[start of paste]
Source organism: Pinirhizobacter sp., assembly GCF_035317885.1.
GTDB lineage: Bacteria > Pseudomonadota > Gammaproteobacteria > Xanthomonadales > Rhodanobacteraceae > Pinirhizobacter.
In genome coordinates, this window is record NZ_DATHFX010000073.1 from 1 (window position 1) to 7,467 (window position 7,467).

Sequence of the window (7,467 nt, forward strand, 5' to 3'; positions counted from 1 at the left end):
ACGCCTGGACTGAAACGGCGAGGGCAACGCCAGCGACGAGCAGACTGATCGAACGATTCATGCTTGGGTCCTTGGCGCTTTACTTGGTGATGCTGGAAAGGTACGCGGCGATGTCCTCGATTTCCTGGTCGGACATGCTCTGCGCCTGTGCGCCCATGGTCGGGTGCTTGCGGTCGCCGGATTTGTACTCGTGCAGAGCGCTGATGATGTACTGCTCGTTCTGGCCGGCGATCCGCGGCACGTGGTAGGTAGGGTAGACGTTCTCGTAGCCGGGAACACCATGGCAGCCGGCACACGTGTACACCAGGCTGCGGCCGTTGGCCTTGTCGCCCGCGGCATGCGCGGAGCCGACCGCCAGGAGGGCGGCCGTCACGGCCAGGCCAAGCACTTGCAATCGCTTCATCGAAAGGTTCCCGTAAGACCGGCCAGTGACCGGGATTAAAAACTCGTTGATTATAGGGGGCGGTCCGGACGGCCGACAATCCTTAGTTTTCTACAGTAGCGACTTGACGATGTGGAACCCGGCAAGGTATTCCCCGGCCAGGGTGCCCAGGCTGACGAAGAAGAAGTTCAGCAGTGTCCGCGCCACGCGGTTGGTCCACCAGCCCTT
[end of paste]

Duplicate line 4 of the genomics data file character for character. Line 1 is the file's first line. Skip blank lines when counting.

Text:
Sequence of the window (7,467 nt, forward strand, 5' to 3'; positions counted from 1 at the left end):